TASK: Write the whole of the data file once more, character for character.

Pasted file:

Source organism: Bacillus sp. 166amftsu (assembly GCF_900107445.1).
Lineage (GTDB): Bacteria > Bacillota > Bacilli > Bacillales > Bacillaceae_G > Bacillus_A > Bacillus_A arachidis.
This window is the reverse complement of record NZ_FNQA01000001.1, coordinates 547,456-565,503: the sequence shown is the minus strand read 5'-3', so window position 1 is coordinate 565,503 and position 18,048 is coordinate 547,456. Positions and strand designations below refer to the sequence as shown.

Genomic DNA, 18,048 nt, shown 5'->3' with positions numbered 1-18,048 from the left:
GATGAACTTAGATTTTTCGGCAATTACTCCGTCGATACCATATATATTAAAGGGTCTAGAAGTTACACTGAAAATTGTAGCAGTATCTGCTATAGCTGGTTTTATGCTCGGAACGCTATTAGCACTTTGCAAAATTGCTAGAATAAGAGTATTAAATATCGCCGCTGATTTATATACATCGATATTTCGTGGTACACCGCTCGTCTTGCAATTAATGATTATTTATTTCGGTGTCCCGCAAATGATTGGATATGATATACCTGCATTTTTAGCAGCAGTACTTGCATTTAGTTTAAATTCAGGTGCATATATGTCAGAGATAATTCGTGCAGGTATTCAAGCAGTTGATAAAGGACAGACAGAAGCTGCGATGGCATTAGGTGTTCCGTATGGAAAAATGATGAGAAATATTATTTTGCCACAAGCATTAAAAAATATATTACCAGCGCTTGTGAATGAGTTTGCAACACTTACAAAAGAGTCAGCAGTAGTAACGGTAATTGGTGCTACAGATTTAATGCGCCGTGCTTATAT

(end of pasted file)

Source organism: Bacillus sp. 166amftsu (assembly GCF_900107445.1).
Lineage (GTDB): Bacteria > Bacillota > Bacilli > Bacillales > Bacillaceae_G > Bacillus_A > Bacillus_A arachidis.
This window is the reverse complement of record NZ_FNQA01000001.1, coordinates 547,456-565,503: the sequence shown is the minus strand read 5'-3', so window position 1 is coordinate 565,503 and position 18,048 is coordinate 547,456. Positions and strand designations below refer to the sequence as shown.

Genomic DNA, 18,048 nt, shown 5'->3' with positions numbered 1-18,048 from the left:
GATGAACTTAGATTTTTCGGCAATTACTCCGTCGATACCATATATATTAAAGGGTCTAGAAGTTACACTGAAAATTGTAGCAGTATCTGCTATAGCTGGTTTTATGCTCGGAACGCTATTAGCACTTTGCAAAATTGCTAGAATAAGAGTATTAAATATCGCCGCTGATTTATATACATCGATATTTCGTGGTACACCGCTCGTCTTGCAATTAATGATTATTTATTTCGGTGTCCCGCAAATGATTGGATATGATATACCTGCATTTTTAGCAGCAGTACTTGCATTTAGTTTAAATTCAGGTGCATATATGTCAGAGATAATTCGTGCAGGTATTCAAGCAGTTGATAAAGGACAGACAGAAGCTGCGATGGCATTAGGTGTTCCGTATGGAAAAATGATGAGAAATATTATTTTGCCACAAGCATTAAAAAATATATTACCAGCGCTTGTGAATGAGTTTGCAACACTTACAAAAGAGTCAGCAGTAGTAACGGTAATTGGTGCTACAGATTTAATGCGCCGTGCTTATAT